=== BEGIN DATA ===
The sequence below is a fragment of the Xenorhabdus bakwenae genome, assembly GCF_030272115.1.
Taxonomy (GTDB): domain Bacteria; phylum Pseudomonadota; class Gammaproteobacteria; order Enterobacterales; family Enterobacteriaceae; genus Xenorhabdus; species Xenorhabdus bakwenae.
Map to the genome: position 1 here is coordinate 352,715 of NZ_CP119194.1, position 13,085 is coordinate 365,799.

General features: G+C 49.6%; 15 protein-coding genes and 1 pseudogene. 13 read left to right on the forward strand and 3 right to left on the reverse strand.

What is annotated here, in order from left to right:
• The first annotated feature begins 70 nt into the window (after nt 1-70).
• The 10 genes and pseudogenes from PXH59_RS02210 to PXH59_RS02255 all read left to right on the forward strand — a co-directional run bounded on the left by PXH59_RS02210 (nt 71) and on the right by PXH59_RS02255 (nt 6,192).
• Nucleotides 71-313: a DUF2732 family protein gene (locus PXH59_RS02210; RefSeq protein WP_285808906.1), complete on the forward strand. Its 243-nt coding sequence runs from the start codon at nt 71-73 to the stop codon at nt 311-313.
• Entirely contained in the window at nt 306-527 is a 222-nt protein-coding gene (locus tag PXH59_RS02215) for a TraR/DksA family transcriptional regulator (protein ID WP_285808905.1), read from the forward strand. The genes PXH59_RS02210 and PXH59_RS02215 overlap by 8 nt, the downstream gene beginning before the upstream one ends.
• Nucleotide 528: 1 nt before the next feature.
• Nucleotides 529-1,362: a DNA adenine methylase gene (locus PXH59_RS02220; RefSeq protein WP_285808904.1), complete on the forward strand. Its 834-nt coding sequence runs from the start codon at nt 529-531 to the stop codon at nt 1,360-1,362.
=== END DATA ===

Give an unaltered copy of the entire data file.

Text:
The sequence below is a fragment of the Xenorhabdus bakwenae genome, assembly GCF_030272115.1.
Taxonomy (GTDB): domain Bacteria; phylum Pseudomonadota; class Gammaproteobacteria; order Enterobacterales; family Enterobacteriaceae; genus Xenorhabdus; species Xenorhabdus bakwenae.
Map to the genome: position 1 here is coordinate 352,715 of NZ_CP119194.1, position 13,085 is coordinate 365,799.

General features: G+C 49.6%; 15 protein-coding genes and 1 pseudogene. 13 read left to right on the forward strand and 3 right to left on the reverse strand.

What is annotated here, in order from left to right:
• The first annotated feature begins 70 nt into the window (after nt 1-70).
• The 10 genes and pseudogenes from PXH59_RS02210 to PXH59_RS02255 all read left to right on the forward strand — a co-directional run bounded on the left by PXH59_RS02210 (nt 71) and on the right by PXH59_RS02255 (nt 6,192).
• Nucleotides 71-313: a DUF2732 family protein gene (locus PXH59_RS02210; RefSeq protein WP_285808906.1), complete on the forward strand. Its 243-nt coding sequence runs from the start codon at nt 71-73 to the stop codon at nt 311-313.
• Entirely contained in the window at nt 306-527 is a 222-nt protein-coding gene (locus tag PXH59_RS02215) for a TraR/DksA family transcriptional regulator (protein ID WP_285808905.1), read from the forward strand. The genes PXH59_RS02210 and PXH59_RS02215 overlap by 8 nt, the downstream gene beginning before the upstream one ends.
• Nucleotide 528: 1 nt before the next feature.
• Nucleotides 529-1,362: a DNA adenine methylase gene (locus PXH59_RS02220; RefSeq protein WP_285808904.1), complete on the forward strand. Its 834-nt coding sequence runs from the start codon at nt 529-531 to the stop codon at nt 1,360-1,362.